United States District Court, D. Maryland
L. Hollander United States District Judge.
4, 2017, Kevin Gary, a self-represented federal prisoner
incarcerated at FCI-Hazelton Medical Complex in Bruceton
Mills, West Virginia, filed a Petition for Writ of Habeas
Corpus (“Second Petition”), pursuant to 28 U.S.C.
§2241. He alleges that he is illegally detained because
prior convictions were improperly used to enhance his federal
sentence. ECF 1 at 1. Gary relies on Mathis v. United
States, ___ U.S. ___, 136 S.Ct. 2243, 2251 (2016). In
Mathis, the Supreme Court applied the
“categorical approach” and determined Iowa's
burglary statute could not serve as a predicate violent
felony to enhance Mathis's sentence under the Armed
Career Criminal Act (“ACCA”), 18 U.S.C. §
924(e). On the basis of Mathis, Gary argues that his
two prior convictions for possession with intent to
distribute cocaine and heroin were improperly used to enhance
his sentence. ECF 1 at 2.
threshold question presented here is whether this claim is
properly raised in a § 2241 petition or is, instead,
more properly construed under 28 U.S.C. § 2255. No
hearing is necessary to resolve the Petition.
was indicted on multiple charges on February 21, 2008. The
charges included conspiracy to participate in a racketeering
enterprise, in violation of 18 U.S.C. § 1962(d). ECF 1.
He was one of twenty-eight defendants. On January 9, 2009,
Gary entered a plea of guilty to the racketeering charge (ECF
467), pursuant to a Plea Agreement dated December 31, 2008.
ECF 468. The plea was entered under Fed. R. Crim. P.
11(c)(1)(C). Id. ¶ 9.
to the “Stipulated Facts” contained in the Plea
Agreement, Gary held a position of leadership in the Tree Top
Pirus Gang, a subset of the “Bloods.” See
generally Id. at 8-18. Wiretap evidence showed that
Gary, inter alia, facilitated drug transactions;
ordered his subordinates to commit acts of violence; and
organized the distribution of firearms. Id. at
12-17. Gary also stipulated to having sold narcotics
(id. at 14) and to having participated in a
gang-related murder. Id. at 15.
March 27, 2009, Judge William D. Quarles, Jr. sentenced Gary
to a term of imprisonment of 360 months, in accordance with
the terms of the Plea Agreement. ECF 511; ECF 513. The
following day, March 28, 2009, Gary noted an appeal to the
Fourth Circuit. ECF 512. On December 29, 2010, the Fourth
Circuit affirmed Gary's conviction and dismissed his
appeal as to his sentence. See United States v. Penix and
Gary, 406 Fed. App'x 744 (4th Cir. 2010) (per
curiam); see also ECF 1138. The mandate issued on
January 20, 2011. ECF 1137. Gary did not seek a writ of
certiorari to the Supreme Court.
than two and a half years later, on September 19, 2013, Gary
filed a “Motion to Vacate, Set Aside, or Correct
Sentence” (the “First Petition”), pursuant
to 28 U.S.C. § 2255. ECF 1359. In particular, Gary
argued that, in light of United States v.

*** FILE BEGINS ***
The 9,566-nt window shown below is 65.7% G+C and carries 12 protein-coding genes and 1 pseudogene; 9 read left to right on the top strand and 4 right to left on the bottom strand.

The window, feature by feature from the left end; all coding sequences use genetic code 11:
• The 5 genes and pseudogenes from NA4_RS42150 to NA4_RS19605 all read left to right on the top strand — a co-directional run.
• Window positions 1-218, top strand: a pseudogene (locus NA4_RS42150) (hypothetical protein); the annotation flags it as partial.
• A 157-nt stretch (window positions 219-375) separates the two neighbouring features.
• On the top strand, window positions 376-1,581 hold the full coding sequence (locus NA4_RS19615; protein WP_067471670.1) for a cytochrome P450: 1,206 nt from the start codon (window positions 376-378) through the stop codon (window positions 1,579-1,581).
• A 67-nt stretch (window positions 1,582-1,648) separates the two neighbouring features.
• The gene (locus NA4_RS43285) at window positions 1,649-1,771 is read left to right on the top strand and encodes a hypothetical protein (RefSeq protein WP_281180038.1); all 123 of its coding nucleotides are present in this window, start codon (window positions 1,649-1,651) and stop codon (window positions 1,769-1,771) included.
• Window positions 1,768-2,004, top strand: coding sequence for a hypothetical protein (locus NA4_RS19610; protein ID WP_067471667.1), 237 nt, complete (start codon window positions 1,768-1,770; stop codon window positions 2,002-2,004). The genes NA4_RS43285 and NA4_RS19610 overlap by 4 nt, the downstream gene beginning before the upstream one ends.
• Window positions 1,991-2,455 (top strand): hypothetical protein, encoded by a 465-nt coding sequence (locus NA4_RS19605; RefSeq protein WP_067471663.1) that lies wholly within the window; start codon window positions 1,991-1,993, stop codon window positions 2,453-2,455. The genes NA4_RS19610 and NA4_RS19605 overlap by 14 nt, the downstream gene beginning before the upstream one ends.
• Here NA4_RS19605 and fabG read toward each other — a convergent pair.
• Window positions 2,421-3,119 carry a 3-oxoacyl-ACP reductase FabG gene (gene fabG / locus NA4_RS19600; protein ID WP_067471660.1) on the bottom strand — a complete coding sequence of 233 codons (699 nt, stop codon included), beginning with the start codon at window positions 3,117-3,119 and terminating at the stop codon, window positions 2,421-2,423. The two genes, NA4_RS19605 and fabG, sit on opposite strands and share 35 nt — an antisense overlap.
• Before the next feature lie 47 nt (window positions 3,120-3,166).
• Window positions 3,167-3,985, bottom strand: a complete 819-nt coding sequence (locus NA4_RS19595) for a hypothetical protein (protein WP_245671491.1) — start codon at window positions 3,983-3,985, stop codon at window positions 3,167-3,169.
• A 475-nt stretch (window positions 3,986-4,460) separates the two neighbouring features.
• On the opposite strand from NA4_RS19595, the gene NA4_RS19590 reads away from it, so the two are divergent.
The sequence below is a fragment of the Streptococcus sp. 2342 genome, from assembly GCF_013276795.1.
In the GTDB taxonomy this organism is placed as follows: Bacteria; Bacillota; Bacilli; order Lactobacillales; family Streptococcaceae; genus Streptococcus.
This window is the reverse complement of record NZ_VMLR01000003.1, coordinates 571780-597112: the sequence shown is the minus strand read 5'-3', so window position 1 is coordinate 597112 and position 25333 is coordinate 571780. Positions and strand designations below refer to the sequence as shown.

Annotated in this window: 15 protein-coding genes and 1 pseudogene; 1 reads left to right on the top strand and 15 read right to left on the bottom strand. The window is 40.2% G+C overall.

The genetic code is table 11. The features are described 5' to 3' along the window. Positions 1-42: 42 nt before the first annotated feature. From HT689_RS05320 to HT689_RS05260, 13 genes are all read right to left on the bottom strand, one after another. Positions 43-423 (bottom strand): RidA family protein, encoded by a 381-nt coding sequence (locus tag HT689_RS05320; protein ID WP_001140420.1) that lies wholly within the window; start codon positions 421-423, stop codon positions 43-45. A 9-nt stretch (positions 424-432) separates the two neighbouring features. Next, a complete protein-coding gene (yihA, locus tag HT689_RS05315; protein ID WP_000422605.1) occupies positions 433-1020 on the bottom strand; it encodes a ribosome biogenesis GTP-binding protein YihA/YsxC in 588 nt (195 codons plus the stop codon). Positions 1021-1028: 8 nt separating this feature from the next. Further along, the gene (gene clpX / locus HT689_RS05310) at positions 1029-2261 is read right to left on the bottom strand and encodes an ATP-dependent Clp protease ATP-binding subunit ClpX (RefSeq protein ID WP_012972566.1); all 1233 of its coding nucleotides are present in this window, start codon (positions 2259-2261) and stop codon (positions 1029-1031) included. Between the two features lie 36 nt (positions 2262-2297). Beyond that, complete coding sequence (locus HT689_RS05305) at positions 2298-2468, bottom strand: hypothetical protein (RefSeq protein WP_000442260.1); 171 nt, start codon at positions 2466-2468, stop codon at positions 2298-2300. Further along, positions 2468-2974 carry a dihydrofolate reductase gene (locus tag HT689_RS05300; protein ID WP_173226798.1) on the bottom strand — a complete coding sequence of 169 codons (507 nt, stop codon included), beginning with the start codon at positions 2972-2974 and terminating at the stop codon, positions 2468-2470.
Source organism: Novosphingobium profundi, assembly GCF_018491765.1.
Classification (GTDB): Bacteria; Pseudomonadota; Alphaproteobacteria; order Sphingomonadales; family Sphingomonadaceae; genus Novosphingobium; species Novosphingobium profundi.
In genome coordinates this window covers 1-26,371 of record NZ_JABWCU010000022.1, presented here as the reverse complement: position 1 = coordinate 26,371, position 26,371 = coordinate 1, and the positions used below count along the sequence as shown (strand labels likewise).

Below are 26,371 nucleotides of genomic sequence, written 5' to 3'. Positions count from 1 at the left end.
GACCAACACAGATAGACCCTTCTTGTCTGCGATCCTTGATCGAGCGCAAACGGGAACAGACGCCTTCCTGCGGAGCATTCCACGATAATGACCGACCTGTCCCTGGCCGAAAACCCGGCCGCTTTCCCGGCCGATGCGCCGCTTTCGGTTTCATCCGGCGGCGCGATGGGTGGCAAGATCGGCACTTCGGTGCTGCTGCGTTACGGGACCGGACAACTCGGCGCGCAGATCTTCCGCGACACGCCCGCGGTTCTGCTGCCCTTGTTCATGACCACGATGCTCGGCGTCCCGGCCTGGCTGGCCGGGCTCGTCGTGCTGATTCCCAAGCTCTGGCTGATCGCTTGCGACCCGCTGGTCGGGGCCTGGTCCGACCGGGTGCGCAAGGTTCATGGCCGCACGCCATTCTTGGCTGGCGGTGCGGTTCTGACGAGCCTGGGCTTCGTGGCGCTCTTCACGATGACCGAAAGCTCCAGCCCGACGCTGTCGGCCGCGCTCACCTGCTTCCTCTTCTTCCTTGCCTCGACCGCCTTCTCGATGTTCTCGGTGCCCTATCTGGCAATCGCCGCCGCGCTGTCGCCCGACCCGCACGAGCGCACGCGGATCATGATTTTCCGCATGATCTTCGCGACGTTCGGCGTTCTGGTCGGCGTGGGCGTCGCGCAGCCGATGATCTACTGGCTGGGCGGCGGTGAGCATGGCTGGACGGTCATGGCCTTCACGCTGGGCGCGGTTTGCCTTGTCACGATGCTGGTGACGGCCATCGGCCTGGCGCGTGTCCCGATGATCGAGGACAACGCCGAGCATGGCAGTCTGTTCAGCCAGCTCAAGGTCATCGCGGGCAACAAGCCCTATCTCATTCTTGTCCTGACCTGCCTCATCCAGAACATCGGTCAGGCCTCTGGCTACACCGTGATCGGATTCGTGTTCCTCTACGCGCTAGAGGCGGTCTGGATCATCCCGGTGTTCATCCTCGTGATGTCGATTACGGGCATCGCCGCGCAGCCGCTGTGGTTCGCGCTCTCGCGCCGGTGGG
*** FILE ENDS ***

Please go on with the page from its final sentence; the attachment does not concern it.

Simmons, 649 F.3d 237 (4th Cir. 2011), Judge Quarles
should not have sentenced him as a career offender.
Id. at 4-5. The government filed an opposition. ECF
1372 (the “First Opposition”), along with three
exhibits. ECF 1372-1 through ECF 1372-3. Gary replied. ECF
1396 (the “Reply”). Then, on May 5, 2016, the Clerk
docketed Gary's “Motion Under 2255 In Light Of
Johnson v. United States.” ECF 1473 (the
“Supplemental Petition”). The Supplemental
Petition was based on Johnson v. United States, ___
U.S. ___, 135 S.Ct. 2551 (2015). ECF 1473. The government
subsequently filed another opposition (ECF 1476, the
“Second Opposition”), along with an exhibit. ECF
noted, in the First Petition, Gary relied on
Simmons, 649 F.3d 237. He argued that he was
improperly designated a career offender because of a prior
conviction for robbery in Maryland. ECF 1359 at 4-5 ¶
13-14; ECF 1372 at 3. Gary contended that his robbery
conviction in 2000, in the Circuit Court for Baltimore City,
did not qualify as a predicate conviction under § 4B1.2
of the Sentencing Guidelines. See ECF 1372 at 5.
in addition to Gary's robbery conviction in 2000, the
Presentence Report (“PSR, ” ECF 1487), reflected
that on July 10, 2001, Gary was convicted of possession with
intent to distribute cocaine, occurred on October 7, 2000.
ECF 1487, ¶¶ 47, 48. For that offense, he was
sentenced on August 13, 2001, to a period of ten years'
incarceration, of which eight years were suspended.
Id. ¶ 47. And, ¶¶ 49 and 50 of the
PSR reflected that Gary was convicted of possession with
intent to distribute heroin and conspiracy to distribute
heroin, with an offense date of November 4, 2000. On August
13, 2001, the Maryland court imposed a concurrent sentence of
ten years' imprisonment, of which eight years were
Memorandum (ECF 1491) and Order (ECF 1492) of August 17,
2016, I concluded that the First Petition was untimely.
See ECF 1491 at 5-7. Alternatively, I concluded that
it lacked merit. Id. at 7-14. Even assuming robbery
in Maryland does not constitute a “crime of
violence” under the Sentencing Guidelines, I observed
that the PSR (ECF 1487) reflected that Gary was also
convicted of two prior, separate, and qualifying felony drug
offenses. Thus, I said, in part, id. at 9:
“[B]ased on Gary's two prior and distinct felony
drug convictions, and without regard to his [State] robbery
conviction, Gary is a career offender.”
I noted that Gary entered his plea under Rule 11(c)(1)(C), by
which the parties jointly proposed a sentence of 360
months' incarceration. Id. at 13.
of habeas corpus pursuant to 28 U.S.C. § 2241 and a
motion to vacate, set aside, or correct sentence pursuant to
28 U.S.C. § 2255 are separate and distinct mechanisms
for obtaining post-conviction relief. A § 2241 petition
attacks the manner in which a sentence is executed.
See 28 U.S.C. § 2241(a). By contrast, a §
2255 motion challenges the validity of a conviction or
sentence. Se ...